He said: "We weren't buying to let. I wouldn't even define it as letting. It certainly wasn't something needed to buy the property which is how I would define a buy to let mortgage.

"The money 'the business' generated is tiny."

He said his accountant had concluded he had made a loss on the holiday-makers and added there was 'no way you can service a near half-a-million pound property' with a loan of the size he was given.

1.04 pm

Emotions are running high at Liverpool Crown Court, where CI Buttress breaks down on the witness stand as he tells the jurors how he discovered that a page from a witness statement had been removed.

The jurors are told he found that a page from the statement of Michelle Gibson, of Intelligence Finance, which dealt with where the defendant lived, had been removed.

Crying, CI Buttress tells the court: "I apologise but I'm a bit emotional."

He says he feels he has been 'persecuted'.

1.08 pm

Moments earlier, the officer spoke angrily about how the investigation into him had been conducted, telling the jury he was 'originally locked up' for allegedly failing to live at Overton Vale Farm.

The court hears officers are required to seek formal approval for their place of residence and keep bosses informed of any changes. CI Buttress says '30 cops and helicopters' were involved in the raid at Overton Vale Farm and the search team trying to find out whether he lived there as required established that 'Oops, he does'.

The jurors have previously heard that the farm was his main residence but that he sometimes stayed in Manchester for work during the week.

1.11 pm

The jury has been sent out for lunch.

3.22 pm

CI Buttress told the jurors that when he was stationed in Bolton his boss, Superintendent Steve Nibloe, 'disliked me from day one' and that he was concerned about his 'bullying' towards other officers.

Their relationship 'effectively broke down', said Mr Buttress.

CI Buttress told the court how he was summoned to an interview at the Professional Standards Branch of GMP.

"I was a bit naive and I didn't think, excuse the expression, that my employer would stitch me up," he said, telling the jurors he had not taken anyone along with him to represent him.

At the interview he was told intelligence had been submitted stating 'there were concerns about insider share dealing', the jurors hear.

The court hears Mr Buttress, who had been in charge of a project to modernise how stop and search powers were used by the force, was asked if he had shares in Sepura, a company he had been dealing with as a potential contractor for a new way of dealing with the process.

"I have never owned shares in any company in my life," CI Buttress told the jury.

3.43 pm

Asked where he thought the accusation had come from, he said: "I knew exactly where it had come from. I told the officers interviewing me I know exactly where it came out."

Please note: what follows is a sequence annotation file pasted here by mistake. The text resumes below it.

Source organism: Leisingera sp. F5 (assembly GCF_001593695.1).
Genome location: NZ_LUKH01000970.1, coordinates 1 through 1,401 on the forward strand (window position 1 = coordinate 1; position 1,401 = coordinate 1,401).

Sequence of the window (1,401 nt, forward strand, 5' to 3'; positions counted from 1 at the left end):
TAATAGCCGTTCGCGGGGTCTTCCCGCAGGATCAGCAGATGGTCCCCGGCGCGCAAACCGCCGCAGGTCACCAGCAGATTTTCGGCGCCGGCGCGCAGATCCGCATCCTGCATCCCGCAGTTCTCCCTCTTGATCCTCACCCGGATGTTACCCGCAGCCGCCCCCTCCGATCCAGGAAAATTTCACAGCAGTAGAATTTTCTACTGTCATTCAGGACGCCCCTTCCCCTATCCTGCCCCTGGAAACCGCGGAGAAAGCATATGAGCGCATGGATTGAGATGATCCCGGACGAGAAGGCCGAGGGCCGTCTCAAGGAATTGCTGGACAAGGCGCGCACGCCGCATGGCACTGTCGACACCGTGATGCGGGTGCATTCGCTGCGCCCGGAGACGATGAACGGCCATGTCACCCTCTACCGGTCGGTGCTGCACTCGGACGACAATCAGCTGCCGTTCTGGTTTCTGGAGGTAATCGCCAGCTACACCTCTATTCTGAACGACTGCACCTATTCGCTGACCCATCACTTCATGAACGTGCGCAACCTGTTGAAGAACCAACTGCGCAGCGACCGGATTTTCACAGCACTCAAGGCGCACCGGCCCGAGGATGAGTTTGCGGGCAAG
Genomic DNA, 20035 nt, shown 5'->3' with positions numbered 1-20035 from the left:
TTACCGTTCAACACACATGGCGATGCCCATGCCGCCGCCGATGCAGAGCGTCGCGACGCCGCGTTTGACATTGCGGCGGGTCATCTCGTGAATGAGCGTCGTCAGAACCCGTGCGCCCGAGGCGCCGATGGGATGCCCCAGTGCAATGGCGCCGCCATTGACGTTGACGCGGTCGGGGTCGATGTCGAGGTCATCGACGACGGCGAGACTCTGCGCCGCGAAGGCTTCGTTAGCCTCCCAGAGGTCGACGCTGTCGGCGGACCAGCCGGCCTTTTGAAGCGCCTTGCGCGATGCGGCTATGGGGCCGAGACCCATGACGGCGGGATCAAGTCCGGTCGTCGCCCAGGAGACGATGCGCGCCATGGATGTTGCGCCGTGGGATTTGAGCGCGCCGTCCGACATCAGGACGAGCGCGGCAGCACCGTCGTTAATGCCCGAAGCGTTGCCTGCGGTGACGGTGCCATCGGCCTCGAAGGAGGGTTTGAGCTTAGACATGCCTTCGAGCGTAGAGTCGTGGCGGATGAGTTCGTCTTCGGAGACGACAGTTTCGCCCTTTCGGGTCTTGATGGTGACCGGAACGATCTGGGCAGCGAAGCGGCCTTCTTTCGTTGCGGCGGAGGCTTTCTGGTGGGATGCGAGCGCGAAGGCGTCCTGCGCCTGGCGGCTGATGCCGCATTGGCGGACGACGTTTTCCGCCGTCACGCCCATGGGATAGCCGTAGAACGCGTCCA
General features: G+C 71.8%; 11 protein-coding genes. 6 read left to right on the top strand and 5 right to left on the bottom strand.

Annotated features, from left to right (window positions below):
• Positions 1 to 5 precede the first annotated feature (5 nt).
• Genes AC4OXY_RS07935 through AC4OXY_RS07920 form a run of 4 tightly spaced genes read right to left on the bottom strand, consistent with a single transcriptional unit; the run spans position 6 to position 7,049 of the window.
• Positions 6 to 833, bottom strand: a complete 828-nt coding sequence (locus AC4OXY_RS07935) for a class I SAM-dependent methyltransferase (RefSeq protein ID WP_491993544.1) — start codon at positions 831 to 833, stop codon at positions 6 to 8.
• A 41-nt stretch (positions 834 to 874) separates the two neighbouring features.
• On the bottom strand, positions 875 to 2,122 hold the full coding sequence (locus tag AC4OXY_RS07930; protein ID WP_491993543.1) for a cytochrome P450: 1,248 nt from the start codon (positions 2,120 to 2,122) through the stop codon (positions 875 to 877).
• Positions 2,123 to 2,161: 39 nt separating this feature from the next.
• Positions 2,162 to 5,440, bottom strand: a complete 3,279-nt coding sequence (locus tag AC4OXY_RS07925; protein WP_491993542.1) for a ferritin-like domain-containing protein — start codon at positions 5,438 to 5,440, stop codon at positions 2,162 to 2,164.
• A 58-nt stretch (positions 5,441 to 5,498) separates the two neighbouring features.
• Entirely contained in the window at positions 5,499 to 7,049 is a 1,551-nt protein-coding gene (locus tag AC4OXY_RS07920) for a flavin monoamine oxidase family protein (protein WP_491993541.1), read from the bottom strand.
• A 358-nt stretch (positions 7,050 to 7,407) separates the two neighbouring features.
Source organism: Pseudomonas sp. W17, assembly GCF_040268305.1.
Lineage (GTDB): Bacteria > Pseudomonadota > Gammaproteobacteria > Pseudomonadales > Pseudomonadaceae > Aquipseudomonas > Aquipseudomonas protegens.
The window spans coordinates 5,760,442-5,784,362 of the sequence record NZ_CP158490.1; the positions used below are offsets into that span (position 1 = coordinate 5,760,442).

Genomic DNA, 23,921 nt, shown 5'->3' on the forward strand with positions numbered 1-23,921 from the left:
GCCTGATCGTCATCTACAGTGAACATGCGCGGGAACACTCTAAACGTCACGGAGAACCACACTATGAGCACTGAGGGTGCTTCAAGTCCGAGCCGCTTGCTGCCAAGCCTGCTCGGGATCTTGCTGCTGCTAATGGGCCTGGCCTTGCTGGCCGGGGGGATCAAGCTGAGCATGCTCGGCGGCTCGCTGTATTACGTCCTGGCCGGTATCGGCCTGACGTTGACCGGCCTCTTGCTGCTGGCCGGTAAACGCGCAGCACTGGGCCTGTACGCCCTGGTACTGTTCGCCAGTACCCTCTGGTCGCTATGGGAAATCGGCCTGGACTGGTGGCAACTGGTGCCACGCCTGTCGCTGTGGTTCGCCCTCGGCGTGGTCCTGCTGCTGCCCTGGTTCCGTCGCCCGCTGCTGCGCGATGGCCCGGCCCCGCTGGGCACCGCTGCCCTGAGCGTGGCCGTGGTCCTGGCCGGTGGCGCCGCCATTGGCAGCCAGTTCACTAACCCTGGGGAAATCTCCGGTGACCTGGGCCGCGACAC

During the meeting his inquisitors would not reveal the source of the intelligence, the jurors are told.

Mr Buttress says he later established through an enquiry he made with the Independent Police Complaints Commission that the intelligence which accused him of insider share dealing had come from Supt Nibloe.

The defendant said he had visited the HQ of Sepura as part of his stop and search project and 'met several senior people' before leaving with some company literature.

CI Buttress told the court he told a PC and Supt Nibloe about the meeting.

Asked if he had reassured the officers questioning him about alleged insider dealing, the officer said: "Yes. I was furious and told them that. I'm absolutely furious this has happened and I told them I know where it's come from."

3.50 pm

Continuing to be questioned by his barrister Rick Holland, the senior officer told the court: "Why would I want to be share dealing. I have 70-odd thousand pounds in a current account. I've got a mortgage, a small mortgage in relation to the value of the house. I don't do share dealing. I have no inclination to do share dealing and no need to do it. I told them that voluntarily."

The court heard Mr Buttress promised to 'raise merry Hell' about the allegation against him although he said he believed it was now an end to the matter.

The defendant said he was 'extremely surprised' to learn that an investigation into his financial affairs was launched.

After the meeting at the Professional Standards Branch Mr Buttress told the court his boss Supt Nibloe 'looked very surprised to see me' back at work.

4.01 pm

Mr Buttress told the court he lodged a 13-page 'grievance' about the matter with the chief superintendent of the Bolton division and also an employment tribunal case.

He told the jury he was arrested at the force HQ in Newton Heath, adding that he had learned more than 30 police officers had been dispatched to six different locations including the Wrexham farm property.

The farmhouse had been 'smashed up' during the police search, said Mr Buttress, who also told the court he believed his phones had been 'hacked'.

4.03 pm

Mr Buttress has completed his evidence in chief and the jurors have been sent home for the day.

The trial resumes in the morning when Mr Buttress is due to be cross-examined by Gerald Baxter, for the Crown.

 

Back to January 2015 Archive